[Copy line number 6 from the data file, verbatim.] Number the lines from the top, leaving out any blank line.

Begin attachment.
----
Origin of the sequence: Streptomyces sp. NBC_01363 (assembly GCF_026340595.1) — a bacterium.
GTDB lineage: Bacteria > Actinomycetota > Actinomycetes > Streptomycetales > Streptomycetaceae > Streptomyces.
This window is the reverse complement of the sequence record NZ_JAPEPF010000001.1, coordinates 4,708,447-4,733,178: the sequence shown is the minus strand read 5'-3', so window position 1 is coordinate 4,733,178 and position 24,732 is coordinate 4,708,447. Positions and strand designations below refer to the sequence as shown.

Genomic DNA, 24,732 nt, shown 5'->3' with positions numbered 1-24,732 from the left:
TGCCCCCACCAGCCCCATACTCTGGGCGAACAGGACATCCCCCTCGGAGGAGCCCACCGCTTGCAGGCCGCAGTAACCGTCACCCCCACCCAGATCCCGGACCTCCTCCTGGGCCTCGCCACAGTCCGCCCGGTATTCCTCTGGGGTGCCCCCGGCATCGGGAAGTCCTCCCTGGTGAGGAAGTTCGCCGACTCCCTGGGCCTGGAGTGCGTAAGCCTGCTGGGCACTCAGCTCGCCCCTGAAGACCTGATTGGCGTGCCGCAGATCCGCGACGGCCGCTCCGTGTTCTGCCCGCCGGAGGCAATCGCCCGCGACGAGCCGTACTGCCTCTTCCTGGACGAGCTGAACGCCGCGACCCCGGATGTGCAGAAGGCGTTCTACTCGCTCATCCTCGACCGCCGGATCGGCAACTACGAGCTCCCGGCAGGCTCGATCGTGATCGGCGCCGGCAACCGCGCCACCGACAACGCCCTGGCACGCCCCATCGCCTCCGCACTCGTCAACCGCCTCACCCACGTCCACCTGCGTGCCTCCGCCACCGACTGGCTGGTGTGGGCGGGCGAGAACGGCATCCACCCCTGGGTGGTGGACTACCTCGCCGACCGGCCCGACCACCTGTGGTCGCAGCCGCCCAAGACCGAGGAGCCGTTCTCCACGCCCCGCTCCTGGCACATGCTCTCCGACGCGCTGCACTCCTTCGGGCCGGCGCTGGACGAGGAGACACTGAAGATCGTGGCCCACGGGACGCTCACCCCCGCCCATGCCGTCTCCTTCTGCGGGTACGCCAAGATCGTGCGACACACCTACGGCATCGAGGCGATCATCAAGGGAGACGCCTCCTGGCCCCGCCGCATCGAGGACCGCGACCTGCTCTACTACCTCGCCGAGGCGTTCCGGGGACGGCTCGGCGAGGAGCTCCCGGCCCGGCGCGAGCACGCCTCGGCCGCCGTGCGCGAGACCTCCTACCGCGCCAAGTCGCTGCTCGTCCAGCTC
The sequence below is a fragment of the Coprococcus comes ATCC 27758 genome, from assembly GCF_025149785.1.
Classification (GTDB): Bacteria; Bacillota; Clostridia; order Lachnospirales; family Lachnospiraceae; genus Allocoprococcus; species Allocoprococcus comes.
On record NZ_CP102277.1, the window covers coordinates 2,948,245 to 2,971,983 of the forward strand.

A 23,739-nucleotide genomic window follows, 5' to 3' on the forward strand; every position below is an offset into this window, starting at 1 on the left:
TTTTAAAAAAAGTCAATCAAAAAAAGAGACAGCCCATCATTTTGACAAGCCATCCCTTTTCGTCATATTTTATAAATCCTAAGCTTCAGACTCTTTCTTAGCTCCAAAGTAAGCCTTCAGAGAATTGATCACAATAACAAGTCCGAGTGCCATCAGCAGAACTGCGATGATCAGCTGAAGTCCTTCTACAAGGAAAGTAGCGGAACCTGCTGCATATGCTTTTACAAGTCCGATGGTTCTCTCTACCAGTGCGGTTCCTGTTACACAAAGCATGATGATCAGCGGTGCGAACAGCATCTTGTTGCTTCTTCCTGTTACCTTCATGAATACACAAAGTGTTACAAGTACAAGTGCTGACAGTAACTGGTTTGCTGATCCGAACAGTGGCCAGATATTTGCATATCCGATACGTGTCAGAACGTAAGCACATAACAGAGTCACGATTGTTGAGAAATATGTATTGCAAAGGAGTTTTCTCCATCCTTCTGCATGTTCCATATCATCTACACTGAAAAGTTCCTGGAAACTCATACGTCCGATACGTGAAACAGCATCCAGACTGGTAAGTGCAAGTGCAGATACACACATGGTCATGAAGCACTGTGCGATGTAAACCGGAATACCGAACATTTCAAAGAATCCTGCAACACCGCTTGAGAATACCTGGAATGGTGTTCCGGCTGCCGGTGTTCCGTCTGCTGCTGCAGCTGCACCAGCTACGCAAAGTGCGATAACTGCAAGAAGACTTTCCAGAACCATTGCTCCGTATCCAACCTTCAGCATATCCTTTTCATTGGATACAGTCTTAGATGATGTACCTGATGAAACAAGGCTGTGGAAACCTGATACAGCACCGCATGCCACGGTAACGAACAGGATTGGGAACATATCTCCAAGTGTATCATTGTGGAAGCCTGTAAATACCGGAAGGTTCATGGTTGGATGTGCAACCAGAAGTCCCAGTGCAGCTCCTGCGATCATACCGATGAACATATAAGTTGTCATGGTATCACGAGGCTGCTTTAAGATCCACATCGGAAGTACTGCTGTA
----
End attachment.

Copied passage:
The sequence below is a fragment of the Coprococcus comes ATCC 27758 genome, from assembly GCF_025149785.1.